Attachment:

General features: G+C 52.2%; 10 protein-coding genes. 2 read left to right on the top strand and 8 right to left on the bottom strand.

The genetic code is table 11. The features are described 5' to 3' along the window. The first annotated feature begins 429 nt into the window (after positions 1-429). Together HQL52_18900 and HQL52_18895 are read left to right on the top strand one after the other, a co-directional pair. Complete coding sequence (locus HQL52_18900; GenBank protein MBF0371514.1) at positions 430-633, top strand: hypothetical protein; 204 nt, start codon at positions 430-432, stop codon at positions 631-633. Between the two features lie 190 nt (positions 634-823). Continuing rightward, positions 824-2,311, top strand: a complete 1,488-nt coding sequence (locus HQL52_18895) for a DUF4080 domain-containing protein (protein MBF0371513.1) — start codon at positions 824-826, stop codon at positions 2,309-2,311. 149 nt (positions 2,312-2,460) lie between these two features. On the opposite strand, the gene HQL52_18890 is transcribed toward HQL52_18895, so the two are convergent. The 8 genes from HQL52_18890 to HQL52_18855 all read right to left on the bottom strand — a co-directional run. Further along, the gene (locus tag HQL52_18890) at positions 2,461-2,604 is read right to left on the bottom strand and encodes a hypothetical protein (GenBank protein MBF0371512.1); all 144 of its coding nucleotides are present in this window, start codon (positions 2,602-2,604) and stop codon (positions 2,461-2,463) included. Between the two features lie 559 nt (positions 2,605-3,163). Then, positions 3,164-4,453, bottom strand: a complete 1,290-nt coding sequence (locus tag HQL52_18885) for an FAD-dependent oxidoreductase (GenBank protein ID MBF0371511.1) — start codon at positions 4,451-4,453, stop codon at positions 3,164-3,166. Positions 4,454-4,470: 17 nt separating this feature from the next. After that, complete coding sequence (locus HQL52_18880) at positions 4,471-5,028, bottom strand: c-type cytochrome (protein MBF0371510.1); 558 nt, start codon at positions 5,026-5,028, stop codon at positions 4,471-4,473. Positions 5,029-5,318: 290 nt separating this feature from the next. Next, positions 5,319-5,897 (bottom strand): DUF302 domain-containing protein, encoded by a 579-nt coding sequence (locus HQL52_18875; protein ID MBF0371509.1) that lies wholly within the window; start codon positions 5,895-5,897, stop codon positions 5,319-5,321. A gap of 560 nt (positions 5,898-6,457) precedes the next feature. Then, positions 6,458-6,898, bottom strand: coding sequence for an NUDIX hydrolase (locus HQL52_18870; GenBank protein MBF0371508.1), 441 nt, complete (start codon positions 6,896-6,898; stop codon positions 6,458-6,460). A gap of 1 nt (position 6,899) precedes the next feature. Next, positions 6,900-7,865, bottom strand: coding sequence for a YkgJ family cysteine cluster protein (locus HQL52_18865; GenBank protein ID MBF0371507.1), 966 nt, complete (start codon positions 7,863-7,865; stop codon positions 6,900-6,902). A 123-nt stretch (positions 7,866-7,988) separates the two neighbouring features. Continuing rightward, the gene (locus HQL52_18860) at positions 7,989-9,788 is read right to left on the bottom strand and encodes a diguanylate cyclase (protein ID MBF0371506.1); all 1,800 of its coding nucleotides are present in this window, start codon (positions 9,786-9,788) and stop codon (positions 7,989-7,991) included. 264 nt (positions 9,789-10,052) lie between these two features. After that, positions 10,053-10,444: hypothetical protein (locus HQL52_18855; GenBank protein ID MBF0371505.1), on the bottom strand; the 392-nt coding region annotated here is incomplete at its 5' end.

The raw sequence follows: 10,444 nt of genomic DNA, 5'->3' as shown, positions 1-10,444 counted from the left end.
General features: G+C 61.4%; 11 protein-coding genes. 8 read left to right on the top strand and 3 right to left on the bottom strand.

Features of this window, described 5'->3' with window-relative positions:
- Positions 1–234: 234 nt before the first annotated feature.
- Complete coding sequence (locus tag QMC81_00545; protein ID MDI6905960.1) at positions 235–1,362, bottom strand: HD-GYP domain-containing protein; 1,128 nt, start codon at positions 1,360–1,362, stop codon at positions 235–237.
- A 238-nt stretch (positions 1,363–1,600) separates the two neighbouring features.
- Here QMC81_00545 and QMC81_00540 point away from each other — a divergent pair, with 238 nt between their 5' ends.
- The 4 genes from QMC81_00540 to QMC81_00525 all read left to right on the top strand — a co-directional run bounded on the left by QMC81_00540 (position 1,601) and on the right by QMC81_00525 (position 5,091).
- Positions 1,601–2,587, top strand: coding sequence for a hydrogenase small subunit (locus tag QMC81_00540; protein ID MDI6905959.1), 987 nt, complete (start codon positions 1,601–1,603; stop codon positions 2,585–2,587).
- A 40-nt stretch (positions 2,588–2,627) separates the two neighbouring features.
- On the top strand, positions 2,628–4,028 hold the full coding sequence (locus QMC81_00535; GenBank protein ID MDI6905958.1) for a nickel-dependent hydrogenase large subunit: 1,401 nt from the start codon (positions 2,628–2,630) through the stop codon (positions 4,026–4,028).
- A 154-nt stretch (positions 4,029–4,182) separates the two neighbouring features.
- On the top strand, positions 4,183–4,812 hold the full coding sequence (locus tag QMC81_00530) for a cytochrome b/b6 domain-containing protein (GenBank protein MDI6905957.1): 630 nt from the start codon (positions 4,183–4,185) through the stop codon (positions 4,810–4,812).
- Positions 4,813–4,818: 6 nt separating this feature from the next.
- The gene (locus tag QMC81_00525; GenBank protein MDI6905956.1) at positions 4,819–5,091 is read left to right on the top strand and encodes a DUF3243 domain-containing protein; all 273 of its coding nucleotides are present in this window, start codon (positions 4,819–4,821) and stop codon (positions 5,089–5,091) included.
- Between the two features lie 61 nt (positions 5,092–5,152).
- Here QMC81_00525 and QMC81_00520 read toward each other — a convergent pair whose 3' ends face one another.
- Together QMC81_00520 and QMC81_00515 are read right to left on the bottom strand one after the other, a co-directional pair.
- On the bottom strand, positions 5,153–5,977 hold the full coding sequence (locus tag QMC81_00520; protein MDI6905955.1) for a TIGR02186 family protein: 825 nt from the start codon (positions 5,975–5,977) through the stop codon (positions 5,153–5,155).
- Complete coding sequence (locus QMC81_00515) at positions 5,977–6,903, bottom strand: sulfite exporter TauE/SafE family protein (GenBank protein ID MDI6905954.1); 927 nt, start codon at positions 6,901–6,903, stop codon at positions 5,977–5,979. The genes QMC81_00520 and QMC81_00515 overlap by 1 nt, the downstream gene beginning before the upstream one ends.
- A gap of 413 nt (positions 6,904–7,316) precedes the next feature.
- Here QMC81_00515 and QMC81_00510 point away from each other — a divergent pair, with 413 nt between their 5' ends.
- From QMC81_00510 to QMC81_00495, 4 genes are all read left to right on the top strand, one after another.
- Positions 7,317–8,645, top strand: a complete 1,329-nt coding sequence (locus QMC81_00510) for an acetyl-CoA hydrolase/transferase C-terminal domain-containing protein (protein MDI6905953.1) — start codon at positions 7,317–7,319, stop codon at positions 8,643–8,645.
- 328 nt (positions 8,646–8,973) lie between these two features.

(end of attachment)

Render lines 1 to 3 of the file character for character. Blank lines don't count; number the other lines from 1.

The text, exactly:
General features: G+C 52.2%; 10 protein-coding genes. 2 read left to right on the top strand and 8 right to left on the bottom strand.

The genetic code is table 11. The features are described 5' to 3' along the window. The first annotated feature begins 429 nt into the window (after positions 1-429). Together HQL52_18900 and HQL52_18895 are read left to right on the top strand one after the other, a co-directional pair. Complete coding sequence (locus HQL52_18900; GenBank protein MBF0371514.1) at positions 430-633, top strand: hypothetical protein; 204 nt, start codon at positions 430-432, stop codon at positions 631-633. Between the two features lie 190 nt (positions 634-823). Continuing rightward, positions 824-2,311, top strand: a complete 1,488-nt coding sequence (locus HQL52_18895) for a DUF4080 domain-containing protein (protein MBF0371513.1) — start codon at positions 824-826, stop codon at positions 2,309-2,311. 149 nt (positions 2,312-2,460) lie between these two features. On the opposite strand, the gene HQL52_18890 is transcribed toward HQL52_18895, so the two are convergent. The 8 genes from HQL52_18890 to HQL52_18855 all read right to left on the bottom strand — a co-directional run. Further along, the gene (locus tag HQL52_18890) at positions 2,461-2,604 is read right to left on the bottom strand and encodes a hypothetical protein (GenBank protein MBF0371512.1); all 144 of its coding nucleotides are present in this window, start codon (positions 2,602-2,604) and stop codon (positions 2,461-2,463) included. Between the two features lie 559 nt (positions 2,605-3,163). Then, positions 3,164-4,453, bottom strand: a complete 1,290-nt coding sequence (locus tag HQL52_18885) for an FAD-dependent oxidoreductase (GenBank protein ID MBF0371511.1) — start codon at positions 4,451-4,453, stop codon at positions 3,164-3,166. Positions 4,454-4,470: 17 nt separating this feature from the next. After that, complete coding sequence (locus HQL52_18880) at positions 4,471-5,028, bottom strand: c-type cytochrome (protein MBF0371510.1); 558 nt, start codon at positions 5,026-5,028, stop codon at positions 4,471-4,473. Positions 5,029-5,318: 290 nt separating this feature from the next. Next, positions 5,319-5,897 (bottom strand): DUF302 domain-containing protein, encoded by a 579-nt coding sequence (locus HQL52_18875; protein ID MBF0371509.1) that lies wholly within the window; start codon positions 5,895-5,897, stop codon positions 5,319-5,321. A gap of 560 nt (positions 5,898-6,457) precedes the next feature. Then, positions 6,458-6,898, bottom strand: coding sequence for an NUDIX hydrolase (locus HQL52_18870; GenBank protein MBF0371508.1), 441 nt, complete (start codon positions 6,896-6,898; stop codon positions 6,458-6,460). A gap of 1 nt (position 6,899) precedes the next feature. Next, positions 6,900-7,865, bottom strand: coding sequence for a YkgJ family cysteine cluster protein (locus HQL52_18865; GenBank protein ID MBF0371507.1), 966 nt, complete (start codon positions 7,863-7,865; stop codon positions 6,900-6,902). A 123-nt stretch (positions 7,866-7,988) separates the two neighbouring features. Continuing rightward, the gene (locus HQL52_18860) at positions 7,989-9,788 is read right to left on the bottom strand and encodes a diguanylate cyclase (protein ID MBF0371506.1); all 1,800 of its coding nucleotides are present in this window, start codon (positions 9,786-9,788) and stop codon (positions 7,989-7,991) included. 264 nt (positions 9,789-10,052) lie between these two features. After that, positions 10,053-10,444: hypothetical protein (locus HQL52_18855; GenBank protein ID MBF0371505.1), on the bottom strand; the 392-nt coding region annotated here is incomplete at its 5' end.

The raw sequence follows: 10,444 nt of genomic DNA, 5'->3' as shown, positions 1-10,444 counted from the left end.